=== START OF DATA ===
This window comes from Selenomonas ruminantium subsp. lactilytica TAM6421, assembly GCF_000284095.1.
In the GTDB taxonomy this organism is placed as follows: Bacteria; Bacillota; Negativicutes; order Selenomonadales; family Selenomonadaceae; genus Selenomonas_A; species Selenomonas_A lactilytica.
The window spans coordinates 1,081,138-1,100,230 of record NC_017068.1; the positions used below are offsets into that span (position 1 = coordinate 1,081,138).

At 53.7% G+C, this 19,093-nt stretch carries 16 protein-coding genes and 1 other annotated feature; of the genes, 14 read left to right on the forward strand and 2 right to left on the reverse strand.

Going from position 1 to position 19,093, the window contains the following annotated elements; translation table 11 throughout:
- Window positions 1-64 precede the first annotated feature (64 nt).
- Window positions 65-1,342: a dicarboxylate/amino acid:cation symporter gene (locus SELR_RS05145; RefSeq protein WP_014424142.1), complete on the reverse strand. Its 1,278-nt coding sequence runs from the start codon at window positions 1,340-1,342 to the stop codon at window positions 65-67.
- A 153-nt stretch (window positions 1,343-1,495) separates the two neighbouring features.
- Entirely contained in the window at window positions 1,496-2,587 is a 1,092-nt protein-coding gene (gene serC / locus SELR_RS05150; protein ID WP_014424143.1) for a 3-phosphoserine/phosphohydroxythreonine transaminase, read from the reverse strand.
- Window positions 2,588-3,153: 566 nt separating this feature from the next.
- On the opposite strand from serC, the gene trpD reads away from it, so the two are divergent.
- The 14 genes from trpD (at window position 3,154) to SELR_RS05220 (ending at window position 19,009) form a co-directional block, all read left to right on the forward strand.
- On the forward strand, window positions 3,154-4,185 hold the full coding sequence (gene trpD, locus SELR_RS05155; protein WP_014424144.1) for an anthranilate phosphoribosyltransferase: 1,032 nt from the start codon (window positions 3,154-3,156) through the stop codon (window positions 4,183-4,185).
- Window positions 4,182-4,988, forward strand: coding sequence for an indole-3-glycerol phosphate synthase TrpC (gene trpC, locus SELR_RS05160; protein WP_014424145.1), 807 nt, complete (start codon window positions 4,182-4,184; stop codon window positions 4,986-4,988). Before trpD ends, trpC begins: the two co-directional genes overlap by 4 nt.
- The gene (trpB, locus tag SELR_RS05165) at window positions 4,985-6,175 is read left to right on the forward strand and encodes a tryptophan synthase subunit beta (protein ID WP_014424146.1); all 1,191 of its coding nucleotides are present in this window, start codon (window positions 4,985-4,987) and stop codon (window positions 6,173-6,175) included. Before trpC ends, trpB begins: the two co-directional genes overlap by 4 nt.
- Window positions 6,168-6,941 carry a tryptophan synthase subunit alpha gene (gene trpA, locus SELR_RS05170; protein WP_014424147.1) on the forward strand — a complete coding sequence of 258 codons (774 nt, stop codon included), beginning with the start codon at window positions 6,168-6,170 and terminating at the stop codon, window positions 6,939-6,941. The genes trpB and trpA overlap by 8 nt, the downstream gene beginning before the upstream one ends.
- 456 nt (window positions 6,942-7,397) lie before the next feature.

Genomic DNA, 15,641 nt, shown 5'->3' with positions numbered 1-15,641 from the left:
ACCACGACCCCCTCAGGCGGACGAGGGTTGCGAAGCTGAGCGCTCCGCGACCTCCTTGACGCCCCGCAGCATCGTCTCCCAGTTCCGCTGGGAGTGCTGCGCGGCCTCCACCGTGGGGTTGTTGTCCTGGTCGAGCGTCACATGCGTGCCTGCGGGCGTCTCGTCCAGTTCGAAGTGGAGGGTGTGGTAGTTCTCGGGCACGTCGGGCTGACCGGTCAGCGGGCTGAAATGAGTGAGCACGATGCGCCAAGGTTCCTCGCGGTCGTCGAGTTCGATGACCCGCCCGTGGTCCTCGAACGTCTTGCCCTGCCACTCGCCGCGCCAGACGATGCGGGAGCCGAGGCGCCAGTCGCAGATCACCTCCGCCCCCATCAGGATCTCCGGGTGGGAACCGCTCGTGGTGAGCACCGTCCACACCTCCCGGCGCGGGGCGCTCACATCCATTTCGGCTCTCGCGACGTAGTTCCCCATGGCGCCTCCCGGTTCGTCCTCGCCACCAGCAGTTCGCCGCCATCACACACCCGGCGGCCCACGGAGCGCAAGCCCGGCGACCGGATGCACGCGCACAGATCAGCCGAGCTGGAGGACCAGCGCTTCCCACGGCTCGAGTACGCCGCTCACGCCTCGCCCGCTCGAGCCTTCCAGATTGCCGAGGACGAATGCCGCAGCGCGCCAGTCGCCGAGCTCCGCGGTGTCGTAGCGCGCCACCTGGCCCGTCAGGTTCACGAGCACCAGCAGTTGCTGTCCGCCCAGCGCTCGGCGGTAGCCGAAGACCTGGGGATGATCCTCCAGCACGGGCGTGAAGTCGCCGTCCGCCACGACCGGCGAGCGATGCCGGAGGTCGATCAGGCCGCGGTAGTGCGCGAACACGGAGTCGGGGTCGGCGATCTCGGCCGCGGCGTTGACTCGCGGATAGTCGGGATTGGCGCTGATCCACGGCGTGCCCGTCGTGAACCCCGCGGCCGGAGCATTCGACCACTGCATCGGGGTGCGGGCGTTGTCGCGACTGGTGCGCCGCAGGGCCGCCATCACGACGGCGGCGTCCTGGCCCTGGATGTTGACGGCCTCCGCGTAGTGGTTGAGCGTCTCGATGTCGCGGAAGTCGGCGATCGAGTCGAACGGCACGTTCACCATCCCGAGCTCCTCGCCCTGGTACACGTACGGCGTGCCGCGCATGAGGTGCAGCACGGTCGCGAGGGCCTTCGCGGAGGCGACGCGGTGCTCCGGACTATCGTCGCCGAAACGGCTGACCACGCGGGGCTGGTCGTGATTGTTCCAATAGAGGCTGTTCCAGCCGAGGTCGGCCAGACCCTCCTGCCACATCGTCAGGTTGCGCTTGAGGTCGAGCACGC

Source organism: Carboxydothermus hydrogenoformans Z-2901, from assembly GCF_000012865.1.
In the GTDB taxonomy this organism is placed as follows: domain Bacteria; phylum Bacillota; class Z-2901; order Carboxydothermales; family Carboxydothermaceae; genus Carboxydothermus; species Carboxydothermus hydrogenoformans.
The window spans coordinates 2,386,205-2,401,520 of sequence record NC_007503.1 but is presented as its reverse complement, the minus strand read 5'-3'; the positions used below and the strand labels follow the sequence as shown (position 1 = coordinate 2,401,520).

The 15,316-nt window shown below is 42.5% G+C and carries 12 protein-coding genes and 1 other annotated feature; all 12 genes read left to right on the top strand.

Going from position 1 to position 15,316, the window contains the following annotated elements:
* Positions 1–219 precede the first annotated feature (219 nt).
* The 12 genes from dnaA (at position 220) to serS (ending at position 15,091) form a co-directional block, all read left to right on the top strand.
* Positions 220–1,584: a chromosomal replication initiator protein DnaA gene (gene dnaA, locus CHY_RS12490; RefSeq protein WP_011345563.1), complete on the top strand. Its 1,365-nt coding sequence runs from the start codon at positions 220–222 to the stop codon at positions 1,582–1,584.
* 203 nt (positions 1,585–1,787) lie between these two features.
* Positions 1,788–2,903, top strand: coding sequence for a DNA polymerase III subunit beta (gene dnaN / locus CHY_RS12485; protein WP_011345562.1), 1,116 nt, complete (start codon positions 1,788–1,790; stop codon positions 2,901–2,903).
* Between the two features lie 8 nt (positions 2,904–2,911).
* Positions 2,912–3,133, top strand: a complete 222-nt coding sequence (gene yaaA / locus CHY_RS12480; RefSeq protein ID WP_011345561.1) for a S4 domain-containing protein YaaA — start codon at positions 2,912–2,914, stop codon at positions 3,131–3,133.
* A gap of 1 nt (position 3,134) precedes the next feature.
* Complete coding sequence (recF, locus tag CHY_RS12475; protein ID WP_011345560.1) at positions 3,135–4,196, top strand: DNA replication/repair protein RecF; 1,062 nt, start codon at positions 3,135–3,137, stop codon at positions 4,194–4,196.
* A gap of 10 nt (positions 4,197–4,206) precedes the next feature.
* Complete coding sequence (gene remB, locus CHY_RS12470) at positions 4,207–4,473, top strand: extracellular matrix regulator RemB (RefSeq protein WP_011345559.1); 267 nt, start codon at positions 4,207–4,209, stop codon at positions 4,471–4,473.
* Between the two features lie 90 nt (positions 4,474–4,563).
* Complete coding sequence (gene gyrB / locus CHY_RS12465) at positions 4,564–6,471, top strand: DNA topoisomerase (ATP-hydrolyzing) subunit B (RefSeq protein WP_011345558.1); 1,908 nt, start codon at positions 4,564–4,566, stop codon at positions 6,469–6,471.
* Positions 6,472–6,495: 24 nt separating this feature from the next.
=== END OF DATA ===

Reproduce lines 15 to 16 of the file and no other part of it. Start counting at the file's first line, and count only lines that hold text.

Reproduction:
- The gene (trpB, locus tag SELR_RS05165) at window positions 4,985-6,175 is read left to right on the forward strand and encodes a tryptophan synthase subunit beta (protein ID WP_014424146.1); all 1,191 of its coding nucleotides are present in this window, start codon (window positions 4,985-4,987) and stop codon (window positions 6,173-6,175) included. Before trpC ends, trpB begins: the two co-directional genes overlap by 4 nt.
- Window positions 6,168-6,941 carry a tryptophan synthase subunit alpha gene (gene trpA, locus SELR_RS05170; protein WP_014424147.1) on the forward strand — a complete coding sequence of 258 codons (774 nt, stop codon included), beginning with the start codon at window positions 6,168-6,170 and terminating at the stop codon, window positions 6,939-6,941. The genes trpB and trpA overlap by 8 nt, the downstream gene beginning before the upstream one ends.